What these eyes are not good at is getting a good look at things close in front of them. They are also the equivalent of red-green colour-blind. The second quality is a relatively minor disadvantage, but the lack of good binocular vision of close objects to the front is an overwhelming disadvantage for tool users.

Finally, the large jaw and tooth structures are designed for an animal that needs to crop vegetation from the ground. These are an unnecessary biological cost to a tool user with opposable thumbs, that can use its hands to obtain food, prepare it and convey it to its mouth.

In short, this creature would not evolve - the horse characteristics would only be of benefit if the rest of the creature changed so that it was a much faster runner that could not use tools (ie a horse), but the "unable to give birth" characteristic makes it an evolutionary non-starter. Given sufficiently advanced technology it might be possible to genetically engineer such a creature in an artificial womb, but even if a breeding population were established they would not be able to give birth without technological assistance - and as mentioned, their rubbish short-range forward vision would make them poor surgeons when conducting the required C-sections.

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Not feasible, unless you handwave the problems away with magic. Centaurs are magical creatures after all.

Diet is not your main problem, although the head of an herbivorous horse isn't exactly well suited for an omnivorous human body. The other way around simply works better. But think about the sheer size of a horse's head.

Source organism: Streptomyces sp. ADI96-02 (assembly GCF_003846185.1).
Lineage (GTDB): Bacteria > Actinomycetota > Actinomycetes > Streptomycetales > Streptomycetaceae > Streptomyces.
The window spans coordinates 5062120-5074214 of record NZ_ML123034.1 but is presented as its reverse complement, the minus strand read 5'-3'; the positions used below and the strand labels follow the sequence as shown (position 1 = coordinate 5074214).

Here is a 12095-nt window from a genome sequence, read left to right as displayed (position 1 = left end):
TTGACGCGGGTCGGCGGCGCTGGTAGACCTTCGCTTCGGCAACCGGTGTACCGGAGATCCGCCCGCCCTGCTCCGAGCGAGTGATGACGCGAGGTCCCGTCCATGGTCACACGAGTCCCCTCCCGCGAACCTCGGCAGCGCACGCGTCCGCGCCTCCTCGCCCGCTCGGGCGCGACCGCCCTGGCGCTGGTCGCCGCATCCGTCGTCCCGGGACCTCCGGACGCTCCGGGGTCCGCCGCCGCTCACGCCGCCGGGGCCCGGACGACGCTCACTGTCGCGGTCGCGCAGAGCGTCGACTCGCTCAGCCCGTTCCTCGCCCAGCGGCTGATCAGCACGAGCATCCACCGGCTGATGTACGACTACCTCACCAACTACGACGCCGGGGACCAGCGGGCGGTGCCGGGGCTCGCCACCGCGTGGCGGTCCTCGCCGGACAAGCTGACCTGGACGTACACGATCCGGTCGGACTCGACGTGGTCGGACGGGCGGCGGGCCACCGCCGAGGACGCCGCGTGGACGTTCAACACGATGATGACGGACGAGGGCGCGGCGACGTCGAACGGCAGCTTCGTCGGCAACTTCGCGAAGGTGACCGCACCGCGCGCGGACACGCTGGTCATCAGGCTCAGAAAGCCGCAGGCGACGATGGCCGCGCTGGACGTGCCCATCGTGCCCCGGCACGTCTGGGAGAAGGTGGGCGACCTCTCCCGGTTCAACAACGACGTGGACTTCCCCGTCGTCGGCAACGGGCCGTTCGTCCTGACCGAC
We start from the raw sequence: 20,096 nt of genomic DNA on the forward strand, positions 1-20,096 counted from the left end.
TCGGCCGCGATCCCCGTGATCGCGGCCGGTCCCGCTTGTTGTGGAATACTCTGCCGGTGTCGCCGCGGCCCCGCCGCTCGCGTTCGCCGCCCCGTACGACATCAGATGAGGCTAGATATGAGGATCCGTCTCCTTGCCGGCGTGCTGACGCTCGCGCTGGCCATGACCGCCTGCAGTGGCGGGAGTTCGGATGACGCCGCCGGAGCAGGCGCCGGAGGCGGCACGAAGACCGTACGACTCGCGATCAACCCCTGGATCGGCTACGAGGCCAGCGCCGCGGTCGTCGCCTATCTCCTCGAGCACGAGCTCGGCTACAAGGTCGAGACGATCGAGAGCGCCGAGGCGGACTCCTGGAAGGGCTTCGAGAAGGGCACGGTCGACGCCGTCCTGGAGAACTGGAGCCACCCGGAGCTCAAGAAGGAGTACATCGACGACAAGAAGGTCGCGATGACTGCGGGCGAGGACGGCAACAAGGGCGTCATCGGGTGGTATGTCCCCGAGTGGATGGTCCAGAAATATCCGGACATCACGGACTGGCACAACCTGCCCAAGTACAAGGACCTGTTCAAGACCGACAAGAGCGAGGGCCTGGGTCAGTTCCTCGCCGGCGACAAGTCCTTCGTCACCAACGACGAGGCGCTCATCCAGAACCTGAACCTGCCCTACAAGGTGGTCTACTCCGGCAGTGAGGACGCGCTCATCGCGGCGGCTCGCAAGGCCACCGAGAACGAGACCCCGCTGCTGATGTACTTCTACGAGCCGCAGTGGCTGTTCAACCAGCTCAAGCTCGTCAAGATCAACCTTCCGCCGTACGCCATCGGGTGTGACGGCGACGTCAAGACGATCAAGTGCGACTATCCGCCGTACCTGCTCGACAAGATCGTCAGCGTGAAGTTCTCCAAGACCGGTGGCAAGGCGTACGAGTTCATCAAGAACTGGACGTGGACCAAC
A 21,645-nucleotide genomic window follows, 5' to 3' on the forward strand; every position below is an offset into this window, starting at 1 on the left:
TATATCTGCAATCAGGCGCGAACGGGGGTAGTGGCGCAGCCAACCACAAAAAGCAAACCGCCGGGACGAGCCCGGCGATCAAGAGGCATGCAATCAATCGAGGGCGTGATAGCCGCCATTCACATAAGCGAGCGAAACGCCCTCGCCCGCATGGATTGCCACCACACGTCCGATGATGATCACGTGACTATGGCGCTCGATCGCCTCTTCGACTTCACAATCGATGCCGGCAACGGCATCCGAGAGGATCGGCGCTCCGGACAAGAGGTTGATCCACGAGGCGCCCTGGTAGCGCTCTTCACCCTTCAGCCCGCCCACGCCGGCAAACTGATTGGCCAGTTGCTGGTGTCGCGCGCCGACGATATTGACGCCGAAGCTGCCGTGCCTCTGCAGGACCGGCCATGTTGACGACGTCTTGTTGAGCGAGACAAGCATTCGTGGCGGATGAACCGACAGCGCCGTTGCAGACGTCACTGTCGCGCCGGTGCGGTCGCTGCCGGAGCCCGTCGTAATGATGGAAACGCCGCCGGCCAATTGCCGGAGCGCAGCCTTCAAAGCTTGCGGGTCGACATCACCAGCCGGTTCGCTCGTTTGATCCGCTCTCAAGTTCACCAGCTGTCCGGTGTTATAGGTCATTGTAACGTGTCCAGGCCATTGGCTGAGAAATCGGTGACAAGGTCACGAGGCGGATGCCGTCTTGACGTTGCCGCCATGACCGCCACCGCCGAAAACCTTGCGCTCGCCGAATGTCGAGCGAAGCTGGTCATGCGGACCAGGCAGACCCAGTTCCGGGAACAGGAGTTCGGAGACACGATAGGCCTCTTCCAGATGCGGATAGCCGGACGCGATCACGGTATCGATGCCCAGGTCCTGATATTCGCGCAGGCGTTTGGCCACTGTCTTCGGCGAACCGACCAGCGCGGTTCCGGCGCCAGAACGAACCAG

A horse's head can weigh 15 kg easily. Even if the neck and shoulders can handle that, the rest of the body won't. The reverse centaur would simply keep falling over.

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    $\begingroup$ I disagree, weightlifters can handle significantly more weight that 15kg without falling over. Heck, students can have more than 15kg loaded in backpacks without falling over. $\endgroup$ – BKlassen Jan 18 at 20:53
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    $\begingroup$ @BKlassen In a backpack, part of the time, isn't the same as carrying it continuously. Your entire life. From birth. Relatively speaking, it's already surprising a baby's neck can hold a human head up, let alone a horse's head. It's simply not happening. $\endgroup$ – Mast Jan 18 at 21:11
  • $\begingroup$ luckily humans, being an intelligent species, the baby doesn't need to have complete control of its head at birth because the parent ensures that the baby is cared for until it grows enough to control its head movements. $\endgroup$ – BKlassen Jan 18 at 21:22
  • $\begingroup$ @Mast - A little bit off topic but I don't agree that "The other way around simply works better." A human head simply isn't designed to provide sufficient grass to maintain a horse's body. It certainly can't efficiently chew hay. What's more it can't even reach the ground. $\endgroup$ – chasly from UK Jan 18 at 23:45